Any business leader can find themselves confronting circumstances where their company has more debt than it should. I've written before about the
Any business leader can find themselves confronting circumstances where their company has more debt than it should. I’ve written before about the appropriate level of debt for companies to target, which is generally a ratio of debt to profit. When that debt ratio begins to go upwards of four to five times profits, things can get extremely uncomfortable. Suddenly, you can find that all your excess cash needs to go toward serving that debt. Worse, if you don’t have the money to pay your lenders, you could find yourself in a default position, which puts the entire business at risk of failure.
That’s why it’s always good advice for cyclical businesses, especially those tied to the seasons, to carefully manage their debt load to avoid falling into this kind of scenario during their down-cycle.
You might also find yourself in a position like this through no fault of your lender either — as no bank would ever intentionally put you into a situation where you couldn’t pay back your loan. What typically happens is that a change or downturn in the business turns what used to a reasonable amount of debt into a nightmare, something that many businesses might be confronting because of the pandemic. An overly aggressive private equity investor can also load up a business with uncomfortable levels of debt.
The question is, if you do find yourself in a scenario where you have more debt than you should, what can you do about it? Here are a few options for you to consider:
1. Renegotiate with lenders.
One of your first moves should be to set up a conversation with your lenders where you can discuss the situation openly. Hopefully, you can mutually agree on better terms, such as extending out the timeframe for paying back the loan or trimming the payment amount to a more manageable level you can afford with a balloon payment later, when the business can pay.
2. Refinance the debt.
It’s possible you could use the opportunity to talk to your lender about refinancing or even consolidating your debt at a lower interest rate with lower payments. The idea would be to put the business in a better position to recover and pay back that loan over time. Unfortunately, the time to refinance is not when you are in a dire financial position.
3. User customers for financing.
One of the ways you can deal with your debt is to change the payment terms with your customers to bring in cash from them sooner, which you can then use to serve your debt. You can also change payment terms with your suppliers, pushing out the payments to longer terms. This is only a short-term solution, but it can help to plug the hole in your cash flow until the business fully recovers.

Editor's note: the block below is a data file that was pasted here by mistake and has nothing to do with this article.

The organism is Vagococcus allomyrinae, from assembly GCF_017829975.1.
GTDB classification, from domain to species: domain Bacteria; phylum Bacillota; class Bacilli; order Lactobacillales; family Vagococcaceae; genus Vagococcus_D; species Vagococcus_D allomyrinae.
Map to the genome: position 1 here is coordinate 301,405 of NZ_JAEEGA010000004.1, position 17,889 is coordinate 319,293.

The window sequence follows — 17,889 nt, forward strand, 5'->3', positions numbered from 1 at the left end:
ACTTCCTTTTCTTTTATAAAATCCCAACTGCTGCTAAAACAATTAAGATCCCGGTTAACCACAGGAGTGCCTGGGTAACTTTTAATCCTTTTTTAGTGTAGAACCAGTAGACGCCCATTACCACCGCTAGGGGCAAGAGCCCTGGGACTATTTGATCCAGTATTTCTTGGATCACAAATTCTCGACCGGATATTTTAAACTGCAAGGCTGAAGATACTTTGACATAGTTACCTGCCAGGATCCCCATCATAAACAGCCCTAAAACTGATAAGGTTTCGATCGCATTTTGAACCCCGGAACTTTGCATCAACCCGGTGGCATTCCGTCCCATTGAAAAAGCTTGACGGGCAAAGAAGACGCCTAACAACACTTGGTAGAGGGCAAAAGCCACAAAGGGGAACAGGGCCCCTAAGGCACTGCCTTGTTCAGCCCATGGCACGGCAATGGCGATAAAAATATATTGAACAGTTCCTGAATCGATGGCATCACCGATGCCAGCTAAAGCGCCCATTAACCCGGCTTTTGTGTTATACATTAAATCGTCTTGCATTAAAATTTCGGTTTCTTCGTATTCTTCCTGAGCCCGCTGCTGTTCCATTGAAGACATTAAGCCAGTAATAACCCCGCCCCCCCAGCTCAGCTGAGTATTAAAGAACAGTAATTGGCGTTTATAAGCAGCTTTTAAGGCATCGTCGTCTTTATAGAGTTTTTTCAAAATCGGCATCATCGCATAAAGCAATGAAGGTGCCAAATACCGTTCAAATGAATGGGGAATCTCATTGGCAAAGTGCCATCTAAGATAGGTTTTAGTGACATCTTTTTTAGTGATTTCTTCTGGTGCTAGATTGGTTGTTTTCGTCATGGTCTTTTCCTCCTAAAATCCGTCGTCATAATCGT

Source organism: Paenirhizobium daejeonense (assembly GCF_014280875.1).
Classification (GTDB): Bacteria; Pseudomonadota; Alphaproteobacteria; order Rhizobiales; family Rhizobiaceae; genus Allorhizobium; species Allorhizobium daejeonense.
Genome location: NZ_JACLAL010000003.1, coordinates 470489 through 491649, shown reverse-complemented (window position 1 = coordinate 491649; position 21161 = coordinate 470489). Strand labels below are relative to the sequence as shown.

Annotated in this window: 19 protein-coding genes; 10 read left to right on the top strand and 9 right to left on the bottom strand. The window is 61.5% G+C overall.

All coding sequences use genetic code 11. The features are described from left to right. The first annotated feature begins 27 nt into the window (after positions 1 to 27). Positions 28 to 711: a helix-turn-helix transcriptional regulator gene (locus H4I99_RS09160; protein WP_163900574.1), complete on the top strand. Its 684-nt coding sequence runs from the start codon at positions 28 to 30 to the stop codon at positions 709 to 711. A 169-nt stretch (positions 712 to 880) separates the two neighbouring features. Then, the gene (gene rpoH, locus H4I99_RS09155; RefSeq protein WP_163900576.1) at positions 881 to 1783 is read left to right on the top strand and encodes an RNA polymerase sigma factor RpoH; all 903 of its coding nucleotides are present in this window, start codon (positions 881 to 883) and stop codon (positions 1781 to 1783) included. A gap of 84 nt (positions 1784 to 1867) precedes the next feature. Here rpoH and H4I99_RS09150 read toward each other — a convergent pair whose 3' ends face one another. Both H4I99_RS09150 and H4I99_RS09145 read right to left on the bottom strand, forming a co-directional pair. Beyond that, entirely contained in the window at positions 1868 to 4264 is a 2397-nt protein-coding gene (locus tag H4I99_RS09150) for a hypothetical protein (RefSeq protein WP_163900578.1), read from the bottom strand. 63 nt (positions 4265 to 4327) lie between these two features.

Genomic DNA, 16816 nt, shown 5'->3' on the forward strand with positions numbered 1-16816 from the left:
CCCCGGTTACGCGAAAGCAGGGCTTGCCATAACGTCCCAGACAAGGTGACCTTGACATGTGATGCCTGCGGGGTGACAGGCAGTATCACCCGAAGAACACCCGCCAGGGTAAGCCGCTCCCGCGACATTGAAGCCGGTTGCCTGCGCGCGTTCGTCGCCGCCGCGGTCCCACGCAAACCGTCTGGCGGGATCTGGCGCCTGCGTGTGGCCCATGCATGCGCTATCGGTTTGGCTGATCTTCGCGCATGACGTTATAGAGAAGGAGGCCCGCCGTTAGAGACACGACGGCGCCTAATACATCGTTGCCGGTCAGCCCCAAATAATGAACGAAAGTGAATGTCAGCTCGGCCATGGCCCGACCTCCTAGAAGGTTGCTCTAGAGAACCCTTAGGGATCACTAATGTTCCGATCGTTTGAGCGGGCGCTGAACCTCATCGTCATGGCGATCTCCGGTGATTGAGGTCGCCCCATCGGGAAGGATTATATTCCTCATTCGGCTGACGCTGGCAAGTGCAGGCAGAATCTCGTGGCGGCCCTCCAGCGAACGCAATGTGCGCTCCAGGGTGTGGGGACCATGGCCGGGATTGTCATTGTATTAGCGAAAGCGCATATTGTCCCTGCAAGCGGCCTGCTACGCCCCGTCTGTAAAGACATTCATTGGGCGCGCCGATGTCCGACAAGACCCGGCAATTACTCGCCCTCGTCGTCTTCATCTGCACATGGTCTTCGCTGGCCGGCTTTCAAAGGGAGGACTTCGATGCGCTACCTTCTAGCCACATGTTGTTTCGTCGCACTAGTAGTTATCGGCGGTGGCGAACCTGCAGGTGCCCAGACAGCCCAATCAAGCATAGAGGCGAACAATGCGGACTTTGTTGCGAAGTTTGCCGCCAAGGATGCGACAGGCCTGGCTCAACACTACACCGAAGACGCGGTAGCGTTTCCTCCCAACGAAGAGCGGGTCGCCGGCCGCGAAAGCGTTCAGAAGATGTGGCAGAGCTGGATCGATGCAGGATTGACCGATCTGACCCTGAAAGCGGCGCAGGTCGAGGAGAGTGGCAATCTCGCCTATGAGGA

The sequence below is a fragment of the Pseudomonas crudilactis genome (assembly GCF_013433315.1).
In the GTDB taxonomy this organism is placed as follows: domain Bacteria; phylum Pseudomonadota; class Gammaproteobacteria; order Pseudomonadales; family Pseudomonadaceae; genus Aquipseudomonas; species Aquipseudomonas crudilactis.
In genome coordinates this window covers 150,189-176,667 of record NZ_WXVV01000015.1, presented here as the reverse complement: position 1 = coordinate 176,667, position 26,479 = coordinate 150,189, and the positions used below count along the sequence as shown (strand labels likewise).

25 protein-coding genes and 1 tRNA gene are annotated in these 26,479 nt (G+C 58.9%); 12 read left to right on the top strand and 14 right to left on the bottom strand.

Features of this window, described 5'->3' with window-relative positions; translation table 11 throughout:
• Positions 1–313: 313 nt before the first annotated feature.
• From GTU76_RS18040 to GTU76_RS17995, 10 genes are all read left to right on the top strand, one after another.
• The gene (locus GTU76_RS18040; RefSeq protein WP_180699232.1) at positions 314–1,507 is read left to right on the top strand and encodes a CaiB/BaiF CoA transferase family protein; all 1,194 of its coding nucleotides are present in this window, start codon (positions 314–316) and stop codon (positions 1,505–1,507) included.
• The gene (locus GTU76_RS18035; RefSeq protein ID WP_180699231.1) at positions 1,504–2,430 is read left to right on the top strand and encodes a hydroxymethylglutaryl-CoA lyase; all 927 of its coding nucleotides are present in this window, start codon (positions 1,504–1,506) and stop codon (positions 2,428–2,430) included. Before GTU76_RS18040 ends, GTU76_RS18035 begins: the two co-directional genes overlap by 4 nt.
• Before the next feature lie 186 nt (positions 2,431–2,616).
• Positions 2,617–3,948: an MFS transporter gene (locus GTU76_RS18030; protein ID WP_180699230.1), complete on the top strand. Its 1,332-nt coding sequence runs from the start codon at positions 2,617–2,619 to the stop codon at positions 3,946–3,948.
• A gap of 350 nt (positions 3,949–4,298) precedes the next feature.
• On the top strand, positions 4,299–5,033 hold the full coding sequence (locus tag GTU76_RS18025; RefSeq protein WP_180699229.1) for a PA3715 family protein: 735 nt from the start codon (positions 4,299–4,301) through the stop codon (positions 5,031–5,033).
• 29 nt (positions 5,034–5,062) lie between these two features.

4. Sell equity.
You might have the option of selling shares in your company, possibly to your lender or a third party, to alleviate debt and generate cash. The downside, of course, is that it will dilute your position and that of your other shareholders. And you might not get the best valuation from your investors, who could be buying the stock at a steep discount.
5. Sell part — or all — of the business.
If selling partial equity is not an option, you might be forced to consider to selling part of the business, or even the whole thing. One option could be splitting off a division or product line that could be highly valuable to a competitor. While that would be a painful option, it could provide the escape hatch you need to avoid having to sell the whole operation–while also generating the cash needed to pay off some of your debt.
A final option to consider when you run out of assets to pay back your debt is to file bankruptcy. While some believe bankruptcy means the end for a company, an intelligent and strategic restructuring plan can serve as a great new beginning for a business.
The whole idea is that you can cut your debt, paying dimes on the dollar or maybe even zero, as a way to bring your business through to the other side. But bankruptcy is something you need to plan for because it’s expensive. You can’t wait until your final dollar to consider this option. You will need significant resources, maybe even millions of dollars, to pay the lawyers to help you through the process.
The upside of that investment is that if you bring a judge a well-thought-out plan, many times you can control the outcome of those rulings. The key idea is to come up with a plan that shows how the business can live to fight another day and come out stronger on the other side.
Personally, I hope you never have to consider any of these options. That’s why it pays to keep an eye on your debt levels. But if you find yourself in a highly leveraged position and you’re not sure how you’re going to make the next payment, consider some of the options here to see how you might get through your dark days and through to the sunnier days ahead.
This article is from Inc.com